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Sports Law Links

Each week The Sports Esquires keep track of the sports law headlines so you don’t have to.  This week’s edition features the likely end of Deflategate, a potential Olympic ban on Russian athletes, and Draymond Green’s arrest.


  • The Second Circuit denied Tom Brady’s petition for rehearing in Deflategate. Here’s the order.  Patriots owner Robert Kraft’s statement.  Steve Silver argues this is what the NFLPA signed up for.  Brady announced that he will not seek a stay from the Supreme Court.  Nathaniel Grow explains why that’s a smart  But the NFLPA may fight on.  If the NFLPA does take it to the Supreme Court, history shows there might be a chance.  Video: Dan Wallach says Deflategate will be remembered for its insanity, not a referendum on Brady’s legacy.  Michael McCann explains why Brady walked away and what might be next.  Michael Dwyer recaps the “absurdist performance art” of Deflategate and the end of the “long national farce.”  Michael Hurley: this case was about the vindication of Goodell’s power.
  • NFL teams must now give 24 footballs to referees for pregame testing.

The Olympics

  • Anti-doping officials expected to ask that Russia be barred from the Rio Olympics.
  • Michael McCann discusses how Draymond Green’s arrest could impact Team USA and his career. Katlyn Gregg also examines whether endorsers will use morals clauses to affect Green’s income.  Here’s the police report from the incident.  Green’s pre-trial conference will be held this week to avoid conflict with the Olympics.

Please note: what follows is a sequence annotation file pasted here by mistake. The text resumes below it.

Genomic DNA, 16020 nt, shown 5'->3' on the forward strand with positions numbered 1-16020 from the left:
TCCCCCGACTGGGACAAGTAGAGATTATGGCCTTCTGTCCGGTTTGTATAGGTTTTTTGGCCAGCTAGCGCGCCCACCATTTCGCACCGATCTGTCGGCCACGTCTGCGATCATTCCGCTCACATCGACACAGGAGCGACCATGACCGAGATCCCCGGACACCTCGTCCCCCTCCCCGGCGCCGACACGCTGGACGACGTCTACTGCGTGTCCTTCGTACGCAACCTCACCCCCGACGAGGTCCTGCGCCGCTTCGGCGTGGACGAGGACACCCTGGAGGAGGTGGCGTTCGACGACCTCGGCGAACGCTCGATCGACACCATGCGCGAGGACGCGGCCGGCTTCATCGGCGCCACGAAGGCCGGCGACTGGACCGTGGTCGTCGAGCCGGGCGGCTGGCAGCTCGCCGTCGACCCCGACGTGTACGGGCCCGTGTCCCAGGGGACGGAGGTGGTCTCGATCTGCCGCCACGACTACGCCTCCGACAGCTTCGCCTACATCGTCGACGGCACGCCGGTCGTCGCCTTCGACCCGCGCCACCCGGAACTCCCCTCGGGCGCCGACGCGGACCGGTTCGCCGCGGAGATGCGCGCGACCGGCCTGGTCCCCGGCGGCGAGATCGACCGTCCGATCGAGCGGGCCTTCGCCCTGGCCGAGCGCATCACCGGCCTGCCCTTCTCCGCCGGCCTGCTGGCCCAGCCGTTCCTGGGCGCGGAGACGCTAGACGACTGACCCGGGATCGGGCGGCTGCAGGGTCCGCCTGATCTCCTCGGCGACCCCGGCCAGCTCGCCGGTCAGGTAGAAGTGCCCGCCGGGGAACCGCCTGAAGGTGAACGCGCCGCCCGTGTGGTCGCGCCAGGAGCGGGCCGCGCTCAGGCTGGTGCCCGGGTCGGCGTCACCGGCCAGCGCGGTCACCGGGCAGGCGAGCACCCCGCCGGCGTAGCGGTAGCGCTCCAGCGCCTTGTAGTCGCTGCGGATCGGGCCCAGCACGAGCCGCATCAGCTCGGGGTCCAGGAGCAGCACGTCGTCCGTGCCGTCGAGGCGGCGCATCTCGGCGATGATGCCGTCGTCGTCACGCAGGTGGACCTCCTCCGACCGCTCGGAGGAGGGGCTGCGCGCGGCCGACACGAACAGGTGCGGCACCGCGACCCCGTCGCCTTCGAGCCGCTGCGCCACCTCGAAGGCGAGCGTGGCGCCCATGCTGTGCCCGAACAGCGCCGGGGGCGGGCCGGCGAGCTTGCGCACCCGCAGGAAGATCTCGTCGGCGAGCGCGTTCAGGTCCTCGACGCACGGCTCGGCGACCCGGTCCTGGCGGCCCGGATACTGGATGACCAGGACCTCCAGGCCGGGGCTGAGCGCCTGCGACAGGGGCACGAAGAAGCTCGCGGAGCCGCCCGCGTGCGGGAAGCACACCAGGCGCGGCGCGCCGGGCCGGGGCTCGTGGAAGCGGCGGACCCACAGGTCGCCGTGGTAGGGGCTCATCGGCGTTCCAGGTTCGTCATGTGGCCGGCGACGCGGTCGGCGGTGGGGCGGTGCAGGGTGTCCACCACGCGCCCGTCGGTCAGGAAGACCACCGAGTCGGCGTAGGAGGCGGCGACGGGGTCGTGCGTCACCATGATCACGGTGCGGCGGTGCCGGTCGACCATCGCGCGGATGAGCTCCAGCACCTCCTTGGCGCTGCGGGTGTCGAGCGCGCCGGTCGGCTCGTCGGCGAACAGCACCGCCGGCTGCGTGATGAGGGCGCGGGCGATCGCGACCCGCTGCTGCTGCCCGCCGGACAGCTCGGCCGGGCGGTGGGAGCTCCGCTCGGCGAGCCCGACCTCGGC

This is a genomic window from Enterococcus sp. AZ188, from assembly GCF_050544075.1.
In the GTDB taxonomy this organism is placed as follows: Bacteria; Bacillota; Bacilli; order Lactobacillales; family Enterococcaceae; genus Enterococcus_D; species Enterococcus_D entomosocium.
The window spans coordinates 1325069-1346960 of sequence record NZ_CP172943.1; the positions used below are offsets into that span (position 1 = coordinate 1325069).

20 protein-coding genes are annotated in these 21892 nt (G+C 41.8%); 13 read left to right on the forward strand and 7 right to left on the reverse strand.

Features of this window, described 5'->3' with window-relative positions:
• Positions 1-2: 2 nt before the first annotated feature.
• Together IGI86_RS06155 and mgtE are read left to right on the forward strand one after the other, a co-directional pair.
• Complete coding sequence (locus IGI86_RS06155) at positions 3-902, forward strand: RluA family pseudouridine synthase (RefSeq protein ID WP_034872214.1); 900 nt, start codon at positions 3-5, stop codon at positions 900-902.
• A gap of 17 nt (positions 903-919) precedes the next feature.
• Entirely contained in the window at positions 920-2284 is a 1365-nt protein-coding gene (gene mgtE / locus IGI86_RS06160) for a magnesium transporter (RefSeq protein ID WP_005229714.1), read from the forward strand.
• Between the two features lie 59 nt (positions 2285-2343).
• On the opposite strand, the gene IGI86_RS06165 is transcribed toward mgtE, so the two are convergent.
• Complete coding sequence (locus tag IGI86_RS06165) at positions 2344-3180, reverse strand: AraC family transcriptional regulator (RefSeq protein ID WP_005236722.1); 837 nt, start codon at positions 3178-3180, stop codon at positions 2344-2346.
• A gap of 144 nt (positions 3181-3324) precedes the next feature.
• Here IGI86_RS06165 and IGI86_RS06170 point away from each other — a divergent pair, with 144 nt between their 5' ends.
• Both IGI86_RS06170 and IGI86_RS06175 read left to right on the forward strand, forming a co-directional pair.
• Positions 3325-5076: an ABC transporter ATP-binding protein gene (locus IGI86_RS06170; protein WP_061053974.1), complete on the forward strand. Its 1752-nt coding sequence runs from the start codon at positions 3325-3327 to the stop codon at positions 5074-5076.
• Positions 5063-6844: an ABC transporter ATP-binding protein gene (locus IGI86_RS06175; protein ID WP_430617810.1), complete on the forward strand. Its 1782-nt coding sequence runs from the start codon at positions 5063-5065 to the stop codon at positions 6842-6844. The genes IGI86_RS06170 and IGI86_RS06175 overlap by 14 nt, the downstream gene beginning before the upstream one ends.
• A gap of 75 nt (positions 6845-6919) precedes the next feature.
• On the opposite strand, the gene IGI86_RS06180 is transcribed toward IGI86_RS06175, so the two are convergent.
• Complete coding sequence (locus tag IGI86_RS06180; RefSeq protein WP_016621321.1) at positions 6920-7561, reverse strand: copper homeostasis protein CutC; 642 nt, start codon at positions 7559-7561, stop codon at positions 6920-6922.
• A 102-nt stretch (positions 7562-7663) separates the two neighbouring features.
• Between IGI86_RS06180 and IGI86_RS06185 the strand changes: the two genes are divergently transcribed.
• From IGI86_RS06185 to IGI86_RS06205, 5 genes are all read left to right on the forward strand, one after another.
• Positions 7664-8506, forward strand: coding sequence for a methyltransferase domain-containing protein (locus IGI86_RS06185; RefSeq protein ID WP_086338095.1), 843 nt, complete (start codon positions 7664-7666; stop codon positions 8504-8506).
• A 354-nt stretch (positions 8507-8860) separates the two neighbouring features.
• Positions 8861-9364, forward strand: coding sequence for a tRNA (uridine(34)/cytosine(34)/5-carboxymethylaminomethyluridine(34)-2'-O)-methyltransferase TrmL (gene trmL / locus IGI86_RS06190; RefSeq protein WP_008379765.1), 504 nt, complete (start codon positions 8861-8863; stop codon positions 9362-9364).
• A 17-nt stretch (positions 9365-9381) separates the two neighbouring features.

• George Powell discusses Nick Symmonds’s case against the USOC.


  • Nathaniel Grow dissects Rob Manfred’s and Tony Clark’s statements on minor league wages.
  • The Nationals have lost their bid to force the MASN TV dispute into MLB arbitration.
  • MLB’s probe of the Cardinals for hacking the Astros is still on hold.
  • Florida fitness guru sues MLB over Biogenesis crackdown.


  • Judge gives preliminary approval to $75 million settlement of concussion claims against the NCAA.
  • Former running back Glenn Capriola has sued Boston College and the NCAA over concussions.
  • Thomas Baker: from Board of Regents to O’Bannon, how antitrust and media rights have influenced college football.

Sports Gambling and Fantasy Sports

  • West Virginia’s AG has issued an opinion on the legality of fantasy sports.
  • Maryland comptroller proposes DFS regulations.
  • NFL lawyer says there’s a strong league contingent focused on sports betting.

Best of the Rest

  • Judge orders NHL’s insurer to produce medical records in concussion lawsuit.
  • How did star athletes lose millions in a ticketing fraud scheme?
  • Andrew Brandt discusses his sports law experiences in an interview with Above the Law.

About Ian Gunn

Ian is a New Orleans attorney and a 2014 graduate of Tulane University Law School with a certificate in sports law. Before practicing law, he worked for the legal departments of the New Orleans Saints, the New Orleans Pelicans, and the San Antonio Spurs. He also interned for a player representation agency and an international stadium management company. At Tulane, he served as the Editor in Chief of The Sports Lawyers Journal, Senior Managing Editor of The Sports Lawyer, and as an officer for the Sports Law Society. Prior to attending Tulane, Ian graduated from the University of Georgia with a B.A. in philosophy, B.S. in psychology, and minor in political science.

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Sports Law Links

Each week The Sports Esquires keep track of the sports law headlines so you don’t have to. This week’s edition features a new investigation into Baylor, NFL prison sentences, and another NBA ownership fight.

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